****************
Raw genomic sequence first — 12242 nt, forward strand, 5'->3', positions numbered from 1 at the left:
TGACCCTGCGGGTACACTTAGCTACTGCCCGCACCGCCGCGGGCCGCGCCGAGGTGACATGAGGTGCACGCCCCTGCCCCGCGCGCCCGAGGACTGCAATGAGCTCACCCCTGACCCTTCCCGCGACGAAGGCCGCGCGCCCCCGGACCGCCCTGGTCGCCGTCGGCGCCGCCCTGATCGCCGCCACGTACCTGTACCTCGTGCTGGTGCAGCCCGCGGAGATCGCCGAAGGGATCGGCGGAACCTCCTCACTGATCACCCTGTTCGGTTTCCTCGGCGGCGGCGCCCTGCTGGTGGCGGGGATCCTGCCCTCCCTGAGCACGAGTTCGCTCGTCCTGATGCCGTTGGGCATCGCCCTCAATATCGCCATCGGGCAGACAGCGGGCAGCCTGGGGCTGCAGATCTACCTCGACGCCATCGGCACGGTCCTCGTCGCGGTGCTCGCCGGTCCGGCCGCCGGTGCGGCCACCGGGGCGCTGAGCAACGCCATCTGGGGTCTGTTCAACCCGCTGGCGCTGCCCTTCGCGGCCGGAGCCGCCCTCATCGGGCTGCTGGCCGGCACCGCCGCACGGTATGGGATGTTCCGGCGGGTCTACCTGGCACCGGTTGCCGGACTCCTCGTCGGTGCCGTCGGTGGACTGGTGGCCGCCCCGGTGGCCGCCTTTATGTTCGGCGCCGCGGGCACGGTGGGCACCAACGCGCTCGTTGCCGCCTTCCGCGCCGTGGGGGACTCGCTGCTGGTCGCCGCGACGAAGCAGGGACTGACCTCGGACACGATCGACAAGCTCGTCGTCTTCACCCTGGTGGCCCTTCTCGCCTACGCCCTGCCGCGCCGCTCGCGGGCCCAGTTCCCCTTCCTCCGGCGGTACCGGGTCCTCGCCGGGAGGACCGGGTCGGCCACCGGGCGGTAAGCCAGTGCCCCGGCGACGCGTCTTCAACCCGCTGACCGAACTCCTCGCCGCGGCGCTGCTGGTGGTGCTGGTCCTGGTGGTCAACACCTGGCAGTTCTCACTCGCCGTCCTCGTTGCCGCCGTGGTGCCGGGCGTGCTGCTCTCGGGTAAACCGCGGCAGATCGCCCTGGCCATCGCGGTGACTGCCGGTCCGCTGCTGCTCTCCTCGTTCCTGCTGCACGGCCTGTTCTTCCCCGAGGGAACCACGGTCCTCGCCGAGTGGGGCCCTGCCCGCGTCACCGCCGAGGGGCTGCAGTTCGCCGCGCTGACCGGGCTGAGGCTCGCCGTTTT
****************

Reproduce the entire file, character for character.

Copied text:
Raw genomic sequence first — 12242 nt, forward strand, 5'->3', positions numbered from 1 at the left:
TGACCCTGCGGGTACACTTAGCTACTGCCCGCACCGCCGCGGGCCGCGCCGAGGTGACATGAGGTGCACGCCCCTGCCCCGCGCGCCCGAGGACTGCAATGAGCTCACCCCTGACCCTTCCCGCGACGAAGGCCGCGCGCCCCCGGACCGCCCTGGTCGCCGTCGGCGCCGCCCTGATCGCCGCCACGTACCTGTACCTCGTGCTGGTGCAGCCCGCGGAGATCGCCGAAGGGATCGGCGGAACCTCCTCACTGATCACCCTGTTCGGTTTCCTCGGCGGCGGCGCCCTGCTGGTGGCGGGGATCCTGCCCTCCCTGAGCACGAGTTCGCTCGTCCTGATGCCGTTGGGCATCGCCCTCAATATCGCCATCGGGCAGACAGCGGGCAGCCTGGGGCTGCAGATCTACCTCGACGCCATCGGCACGGTCCTCGTCGCGGTGCTCGCCGGTCCGGCCGCCGGTGCGGCCACCGGGGCGCTGAGCAACGCCATCTGGGGTCTGTTCAACCCGCTGGCGCTGCCCTTCGCGGCCGGAGCCGCCCTCATCGGGCTGCTGGCCGGCACCGCCGCACGGTATGGGATGTTCCGGCGGGTCTACCTGGCACCGGTTGCCGGACTCCTCGTCGGTGCCGTCGGTGGACTGGTGGCCGCCCCGGTGGCCGCCTTTATGTTCGGCGCCGCGGGCACGGTGGGCACCAACGCGCTCGTTGCCGCCTTCCGCGCCGTGGGGGACTCGCTGCTGGTCGCCGCGACGAAGCAGGGACTGACCTCGGACACGATCGACAAGCTCGTCGTCTTCACCCTGGTGGCCCTTCTCGCCTACGCCCTGCCGCGCCGCTCGCGGGCCCAGTTCCCCTTCCTCCGGCGGTACCGGGTCCTCGCCGGGAGGACCGGGTCGGCCACCGGGCGGTAAGCCAGTGCCCCGGCGACGCGTCTTCAACCCGCTGACCGAACTCCTCGCCGCGGCGCTGCTGGTGGTGCTGGTCCTGGTGGTCAACACCTGGCAGTTCTCACTCGCCGTCCTCGTTGCCGCCGTGGTGCCGGGCGTGCTGCTCTCGGGTAAACCGCGGCAGATCGCCCTGGCCATCGCGGTGACTGCCGGTCCGCTGCTGCTCTCCTCGTTCCTGCTGCACGGCCTGTTCTTCCCCGAGGGAACCACGGTCCTCGCCGAGTGGGGCCCTGCCCGCGTCACCGCCGAGGGGCTGCAGTTCGCCGCGCTGACCGGGCTGAGGCTCGCCGTTTT